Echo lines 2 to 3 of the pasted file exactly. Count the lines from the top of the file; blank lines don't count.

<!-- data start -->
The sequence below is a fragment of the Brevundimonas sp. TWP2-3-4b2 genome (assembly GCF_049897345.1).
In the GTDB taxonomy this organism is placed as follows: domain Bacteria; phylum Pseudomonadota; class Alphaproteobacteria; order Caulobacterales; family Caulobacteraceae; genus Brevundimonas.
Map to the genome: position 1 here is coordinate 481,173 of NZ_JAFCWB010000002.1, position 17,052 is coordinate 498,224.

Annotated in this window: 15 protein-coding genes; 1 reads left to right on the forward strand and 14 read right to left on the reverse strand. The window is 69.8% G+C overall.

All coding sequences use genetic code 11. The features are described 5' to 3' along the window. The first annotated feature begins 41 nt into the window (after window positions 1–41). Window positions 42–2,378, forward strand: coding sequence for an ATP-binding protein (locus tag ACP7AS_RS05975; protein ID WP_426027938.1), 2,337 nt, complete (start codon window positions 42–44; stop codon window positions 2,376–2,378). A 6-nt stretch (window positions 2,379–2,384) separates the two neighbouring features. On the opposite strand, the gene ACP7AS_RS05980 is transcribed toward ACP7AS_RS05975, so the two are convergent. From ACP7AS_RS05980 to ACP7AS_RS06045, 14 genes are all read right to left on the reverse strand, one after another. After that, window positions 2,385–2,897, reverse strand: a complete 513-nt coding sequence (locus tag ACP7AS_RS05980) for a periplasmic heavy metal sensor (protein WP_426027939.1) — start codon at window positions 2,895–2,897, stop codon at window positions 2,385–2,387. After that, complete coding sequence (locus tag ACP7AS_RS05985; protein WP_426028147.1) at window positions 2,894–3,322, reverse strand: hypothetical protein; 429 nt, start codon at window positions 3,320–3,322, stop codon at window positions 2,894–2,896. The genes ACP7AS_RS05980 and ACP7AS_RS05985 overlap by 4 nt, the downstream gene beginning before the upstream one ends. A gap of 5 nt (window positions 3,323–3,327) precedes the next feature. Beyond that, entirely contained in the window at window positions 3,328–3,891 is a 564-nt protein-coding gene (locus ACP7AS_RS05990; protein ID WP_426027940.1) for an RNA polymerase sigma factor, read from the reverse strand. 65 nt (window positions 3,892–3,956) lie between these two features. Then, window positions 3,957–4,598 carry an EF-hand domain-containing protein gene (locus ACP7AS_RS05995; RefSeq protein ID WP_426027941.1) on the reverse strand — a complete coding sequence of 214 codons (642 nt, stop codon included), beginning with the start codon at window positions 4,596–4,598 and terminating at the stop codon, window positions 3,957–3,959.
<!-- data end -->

In the GTDB taxonomy this organism is placed as follows: domain Bacteria; phylum Pseudomonadota; class Alphaproteobacteria; order Caulobacterales; family Caulobacteraceae; genus Brevundimonas.
Map to the genome: position 1 here is coordinate 481,173 of NZ_JAFCWB010000002.1, position 17,052 is coordinate 498,224.